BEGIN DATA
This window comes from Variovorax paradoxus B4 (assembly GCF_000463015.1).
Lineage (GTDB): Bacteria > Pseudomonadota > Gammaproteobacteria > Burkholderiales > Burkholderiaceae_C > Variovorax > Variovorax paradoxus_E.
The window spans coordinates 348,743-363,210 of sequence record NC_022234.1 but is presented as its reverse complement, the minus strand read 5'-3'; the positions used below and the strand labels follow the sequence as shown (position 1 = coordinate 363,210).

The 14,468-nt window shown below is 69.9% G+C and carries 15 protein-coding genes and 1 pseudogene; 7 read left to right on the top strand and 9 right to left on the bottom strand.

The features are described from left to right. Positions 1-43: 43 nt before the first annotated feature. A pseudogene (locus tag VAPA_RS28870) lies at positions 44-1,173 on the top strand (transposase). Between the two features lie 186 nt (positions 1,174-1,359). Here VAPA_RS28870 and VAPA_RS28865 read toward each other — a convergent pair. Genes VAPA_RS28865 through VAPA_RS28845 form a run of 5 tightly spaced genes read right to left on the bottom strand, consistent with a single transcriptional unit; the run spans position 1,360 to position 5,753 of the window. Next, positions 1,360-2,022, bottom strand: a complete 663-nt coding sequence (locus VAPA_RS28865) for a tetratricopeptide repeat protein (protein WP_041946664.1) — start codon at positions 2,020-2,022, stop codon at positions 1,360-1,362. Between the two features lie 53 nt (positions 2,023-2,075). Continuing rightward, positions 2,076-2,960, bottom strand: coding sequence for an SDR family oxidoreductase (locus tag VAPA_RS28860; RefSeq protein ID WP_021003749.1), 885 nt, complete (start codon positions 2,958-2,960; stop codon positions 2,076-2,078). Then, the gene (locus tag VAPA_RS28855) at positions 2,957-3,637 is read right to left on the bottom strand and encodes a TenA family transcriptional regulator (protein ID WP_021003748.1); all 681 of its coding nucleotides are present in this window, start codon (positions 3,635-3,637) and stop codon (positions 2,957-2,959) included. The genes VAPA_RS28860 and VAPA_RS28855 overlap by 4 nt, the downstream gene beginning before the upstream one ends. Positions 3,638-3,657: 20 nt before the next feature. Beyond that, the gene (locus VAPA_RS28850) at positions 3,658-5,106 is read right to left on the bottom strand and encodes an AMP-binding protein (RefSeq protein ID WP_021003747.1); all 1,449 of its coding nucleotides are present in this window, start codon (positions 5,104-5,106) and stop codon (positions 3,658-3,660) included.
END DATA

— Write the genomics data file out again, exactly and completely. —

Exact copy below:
This window comes from Variovorax paradoxus B4 (assembly GCF_000463015.1).
Lineage (GTDB): Bacteria > Pseudomonadota > Gammaproteobacteria > Burkholderiales > Burkholderiaceae_C > Variovorax > Variovorax paradoxus_E.
The window spans coordinates 348,743-363,210 of sequence record NC_022234.1 but is presented as its reverse complement, the minus strand read 5'-3'; the positions used below and the strand labels follow the sequence as shown (position 1 = coordinate 363,210).

The 14,468-nt window shown below is 69.9% G+C and carries 15 protein-coding genes and 1 pseudogene; 7 read left to right on the top strand and 9 right to left on the bottom strand.

The features are described from left to right. Positions 1-43: 43 nt before the first annotated feature. A pseudogene (locus tag VAPA_RS28870) lies at positions 44-1,173 on the top strand (transposase). Between the two features lie 186 nt (positions 1,174-1,359). Here VAPA_RS28870 and VAPA_RS28865 read toward each other — a convergent pair. Genes VAPA_RS28865 through VAPA_RS28845 form a run of 5 tightly spaced genes read right to left on the bottom strand, consistent with a single transcriptional unit; the run spans position 1,360 to position 5,753 of the window. Next, positions 1,360-2,022, bottom strand: a complete 663-nt coding sequence (locus VAPA_RS28865) for a tetratricopeptide repeat protein (protein WP_041946664.1) — start codon at positions 2,020-2,022, stop codon at positions 1,360-1,362. Between the two features lie 53 nt (positions 2,023-2,075). Continuing rightward, positions 2,076-2,960, bottom strand: coding sequence for an SDR family oxidoreductase (locus tag VAPA_RS28860; RefSeq protein ID WP_021003749.1), 885 nt, complete (start codon positions 2,958-2,960; stop codon positions 2,076-2,078). Then, the gene (locus tag VAPA_RS28855) at positions 2,957-3,637 is read right to left on the bottom strand and encodes a TenA family transcriptional regulator (protein ID WP_021003748.1); all 681 of its coding nucleotides are present in this window, start codon (positions 3,635-3,637) and stop codon (positions 2,957-2,959) included. The genes VAPA_RS28860 and VAPA_RS28855 overlap by 4 nt, the downstream gene beginning before the upstream one ends. Positions 3,638-3,657: 20 nt before the next feature. Beyond that, the gene (locus VAPA_RS28850) at positions 3,658-5,106 is read right to left on the bottom strand and encodes an AMP-binding protein (RefSeq protein ID WP_021003747.1); all 1,449 of its coding nucleotides are present in this window, start codon (positions 5,104-5,106) and stop codon (positions 3,658-3,660) included.